Create Open Health: Voices for Change

A project to initiate positive change for those affected by bladder and bowel conditions.

Did you know?

More than 1 in 5 of us in the UK are affected by bladder and/or bowel control issues? 

Bladder and bowel conditions are very common in the UK, affecting more than one in five people – and yet it is not a subject openly talked about. More common than hay fever, we know that symptoms can significantly affect everyday lives. 

We have developed the Voices for Change project – part of our Create Open Health open innovation programme – in partnership with the Bladder and Bowel Health Integration Team (BABCON HIT) at Bristol Health Partners, and Disruptive Thinking. 

Its purpose is to give a voice to those people affected by bladder and bowel control issues, to understand the challenges faced by those living with the condition or caring for someone who does. The project’s long-term aim is to open up conversations about what can be a very sensitive topic, and lay the groundwork to initiate positive, meaningful and enduring change, with the potential to make a real difference to people’s lives. 


As with any healthcare challenge, the starting point is always in thoroughly understanding the problems to be able to clearly articulate the needs.  

During the discovery phase, we reached out to people with bladder and bowel control issues, as well as those caring for them, to gather valuable insight from those with lived experience. We especially wanted to hear from people who are disproportionately affected and from under-represented groups, and we offered an inclusive and accessible approach for information gathering. 

Key learnings, insights and recommendations

The key insights and learnings from the discovery phase have been collated into a report.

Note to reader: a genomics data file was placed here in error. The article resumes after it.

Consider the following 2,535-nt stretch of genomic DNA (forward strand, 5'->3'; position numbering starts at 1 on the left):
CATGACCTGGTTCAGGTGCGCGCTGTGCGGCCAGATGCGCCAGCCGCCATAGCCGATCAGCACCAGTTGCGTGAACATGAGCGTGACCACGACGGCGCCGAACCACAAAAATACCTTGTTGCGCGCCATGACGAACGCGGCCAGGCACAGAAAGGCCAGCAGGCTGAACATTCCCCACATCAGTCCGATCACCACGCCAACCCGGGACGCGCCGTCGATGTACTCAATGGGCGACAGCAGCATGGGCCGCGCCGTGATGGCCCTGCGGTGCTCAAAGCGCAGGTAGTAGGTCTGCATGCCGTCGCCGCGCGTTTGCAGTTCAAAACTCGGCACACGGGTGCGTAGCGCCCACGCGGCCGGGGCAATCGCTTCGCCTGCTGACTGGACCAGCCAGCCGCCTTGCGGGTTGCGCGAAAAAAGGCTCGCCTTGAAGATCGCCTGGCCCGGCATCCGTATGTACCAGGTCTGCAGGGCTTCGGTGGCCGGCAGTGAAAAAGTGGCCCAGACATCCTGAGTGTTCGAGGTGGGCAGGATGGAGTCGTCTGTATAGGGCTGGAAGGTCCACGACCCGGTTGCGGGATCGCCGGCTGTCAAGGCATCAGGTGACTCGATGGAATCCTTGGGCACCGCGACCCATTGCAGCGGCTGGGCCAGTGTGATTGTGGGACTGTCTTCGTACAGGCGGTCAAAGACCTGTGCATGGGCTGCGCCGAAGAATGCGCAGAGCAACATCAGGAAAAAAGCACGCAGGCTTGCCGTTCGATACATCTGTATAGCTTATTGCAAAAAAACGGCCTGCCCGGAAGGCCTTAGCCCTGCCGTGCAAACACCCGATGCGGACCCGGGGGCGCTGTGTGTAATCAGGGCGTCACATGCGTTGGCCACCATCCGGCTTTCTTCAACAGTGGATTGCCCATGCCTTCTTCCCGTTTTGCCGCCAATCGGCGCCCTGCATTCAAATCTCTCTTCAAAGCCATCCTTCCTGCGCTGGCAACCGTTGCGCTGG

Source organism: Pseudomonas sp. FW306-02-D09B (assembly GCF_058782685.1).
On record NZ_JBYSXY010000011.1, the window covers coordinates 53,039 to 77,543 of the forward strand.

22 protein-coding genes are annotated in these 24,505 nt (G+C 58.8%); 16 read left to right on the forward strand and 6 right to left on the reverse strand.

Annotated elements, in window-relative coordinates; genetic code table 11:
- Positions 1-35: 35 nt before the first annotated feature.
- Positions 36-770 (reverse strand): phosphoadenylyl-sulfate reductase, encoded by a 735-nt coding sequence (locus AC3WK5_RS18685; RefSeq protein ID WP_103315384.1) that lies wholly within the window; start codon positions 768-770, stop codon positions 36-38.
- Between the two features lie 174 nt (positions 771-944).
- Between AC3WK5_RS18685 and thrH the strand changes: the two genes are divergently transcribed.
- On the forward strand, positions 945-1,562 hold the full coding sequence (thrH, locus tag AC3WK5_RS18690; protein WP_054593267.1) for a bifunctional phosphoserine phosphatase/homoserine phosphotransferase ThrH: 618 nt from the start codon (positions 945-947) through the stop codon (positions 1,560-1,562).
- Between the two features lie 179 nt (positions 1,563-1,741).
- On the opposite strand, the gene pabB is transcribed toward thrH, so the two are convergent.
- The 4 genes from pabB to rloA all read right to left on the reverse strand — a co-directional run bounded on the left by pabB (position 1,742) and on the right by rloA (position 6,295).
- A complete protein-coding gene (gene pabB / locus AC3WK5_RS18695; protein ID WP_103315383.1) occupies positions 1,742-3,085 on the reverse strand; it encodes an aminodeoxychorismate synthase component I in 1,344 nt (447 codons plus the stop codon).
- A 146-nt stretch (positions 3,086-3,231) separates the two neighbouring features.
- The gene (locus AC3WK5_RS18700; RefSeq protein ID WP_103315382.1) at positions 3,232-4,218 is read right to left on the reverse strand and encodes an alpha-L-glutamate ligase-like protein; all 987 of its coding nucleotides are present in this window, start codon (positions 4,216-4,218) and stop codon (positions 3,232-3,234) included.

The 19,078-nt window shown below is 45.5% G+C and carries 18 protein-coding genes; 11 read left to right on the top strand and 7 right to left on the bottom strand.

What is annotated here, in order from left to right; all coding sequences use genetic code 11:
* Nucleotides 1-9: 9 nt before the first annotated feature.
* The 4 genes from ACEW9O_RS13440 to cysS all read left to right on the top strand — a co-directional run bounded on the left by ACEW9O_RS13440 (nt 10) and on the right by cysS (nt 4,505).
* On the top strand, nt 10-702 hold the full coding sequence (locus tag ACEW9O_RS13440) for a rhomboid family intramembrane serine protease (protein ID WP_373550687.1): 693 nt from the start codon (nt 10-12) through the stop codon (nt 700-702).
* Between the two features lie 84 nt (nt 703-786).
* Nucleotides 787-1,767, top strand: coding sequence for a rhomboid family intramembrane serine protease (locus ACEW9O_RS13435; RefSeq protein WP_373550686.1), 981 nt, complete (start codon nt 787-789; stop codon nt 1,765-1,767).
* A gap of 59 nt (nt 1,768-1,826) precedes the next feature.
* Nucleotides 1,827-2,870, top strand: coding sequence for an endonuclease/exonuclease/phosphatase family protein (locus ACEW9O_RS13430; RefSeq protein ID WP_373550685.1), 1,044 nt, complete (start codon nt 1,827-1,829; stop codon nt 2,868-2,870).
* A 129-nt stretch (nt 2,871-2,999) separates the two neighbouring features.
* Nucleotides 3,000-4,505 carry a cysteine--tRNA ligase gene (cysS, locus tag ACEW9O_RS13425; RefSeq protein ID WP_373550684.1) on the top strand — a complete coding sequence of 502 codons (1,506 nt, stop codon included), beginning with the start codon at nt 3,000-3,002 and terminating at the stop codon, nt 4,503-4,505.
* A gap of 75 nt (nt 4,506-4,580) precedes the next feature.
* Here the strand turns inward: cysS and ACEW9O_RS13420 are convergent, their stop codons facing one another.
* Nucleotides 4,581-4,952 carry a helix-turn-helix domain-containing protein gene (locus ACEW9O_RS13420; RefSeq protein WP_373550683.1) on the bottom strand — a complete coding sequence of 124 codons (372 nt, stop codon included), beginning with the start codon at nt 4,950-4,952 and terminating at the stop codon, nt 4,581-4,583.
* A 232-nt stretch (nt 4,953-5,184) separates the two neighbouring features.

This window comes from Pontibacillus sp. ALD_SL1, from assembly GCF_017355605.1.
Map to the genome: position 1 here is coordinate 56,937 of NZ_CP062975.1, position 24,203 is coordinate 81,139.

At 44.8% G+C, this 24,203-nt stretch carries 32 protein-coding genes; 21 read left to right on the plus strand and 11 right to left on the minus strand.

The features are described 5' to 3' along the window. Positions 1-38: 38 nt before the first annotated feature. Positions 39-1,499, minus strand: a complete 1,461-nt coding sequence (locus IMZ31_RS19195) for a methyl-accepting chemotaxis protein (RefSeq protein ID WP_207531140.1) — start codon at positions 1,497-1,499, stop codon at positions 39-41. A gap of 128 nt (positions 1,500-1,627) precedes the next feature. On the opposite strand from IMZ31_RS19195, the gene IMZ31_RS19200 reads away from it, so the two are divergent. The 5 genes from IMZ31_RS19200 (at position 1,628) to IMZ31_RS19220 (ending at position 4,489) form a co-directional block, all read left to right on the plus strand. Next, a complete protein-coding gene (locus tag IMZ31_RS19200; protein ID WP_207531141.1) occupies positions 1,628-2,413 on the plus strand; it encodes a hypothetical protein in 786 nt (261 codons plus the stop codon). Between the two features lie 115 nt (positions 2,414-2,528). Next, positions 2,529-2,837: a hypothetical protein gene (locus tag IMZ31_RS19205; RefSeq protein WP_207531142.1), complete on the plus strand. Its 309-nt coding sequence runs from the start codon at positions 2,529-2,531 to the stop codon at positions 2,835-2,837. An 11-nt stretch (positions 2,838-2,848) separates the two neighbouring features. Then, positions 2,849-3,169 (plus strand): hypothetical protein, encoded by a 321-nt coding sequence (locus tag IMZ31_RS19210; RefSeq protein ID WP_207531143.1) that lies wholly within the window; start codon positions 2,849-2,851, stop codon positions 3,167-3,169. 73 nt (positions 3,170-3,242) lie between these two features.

The report explores many of the challenges faced by those living with bladder and bowel conditions, or caring for someone who does, drawing out problem statements that lead to the identification of six key themes: 

  1. Perception 
  2. Communication 
  3. Environmental 
  4. Wider health services 
  5. Mental health and anxiety 
  6. Participation 

The report also features expert reflections on the insights gathered from people with lived experience. We have built on these reflections to identify six action points for healthcare providers, commissioners, researchers, innovators and local government to consider – suggesting improvements to existing information, services and pathways and guiding thinking around developing or identifying innovative healthcare solutions. 

Read the full Voices for Change report here

View the report’s infographic summary here.

As clinicians we should create opportunities for sensitive conversations about bladder and bowel incontinence. By doing this we can work with our patients and other colleagues to find practical solutions to embarrassing situations, and so enable our patients to face life with greater confidence.

Alison Tavaré, GP and Clinical Lead at the West of England AHSN

Additional support

For information, signposting and confidential support, we would like to highlight the national helplines provided by:

Further research

BABCON HIT recently published collaborative research with HealthWatch Bristol examining how the COVID-19 pandemic affected people’s experiences of bladder and bowel services.  You can read ‘User Experiences of Bladder & Bowel Services during the Pandemic’ report here.

The Voices for Change project is being delivered in partnership with the BABCON HIT and Disruptive Thinking. The BABCON HIT is one of Bristol Health Partner Academic Health Science Centre’s Health Integration Teams (HITs), created to take a whole system approach to bladder and bowel continence. You can find out more about their work here.

Disruptive Thinking is a business consultancy providing programme delivery in innovative sectors including digital, media and tech startups. Visit their website here.

The Voices for Change project is the second run of the West of England AHSN’s Create Open Health programme, which was established in 2019. The programme’s first run focussed on solutions to help build resilience in young people to support their mental health. You can read more about this work here.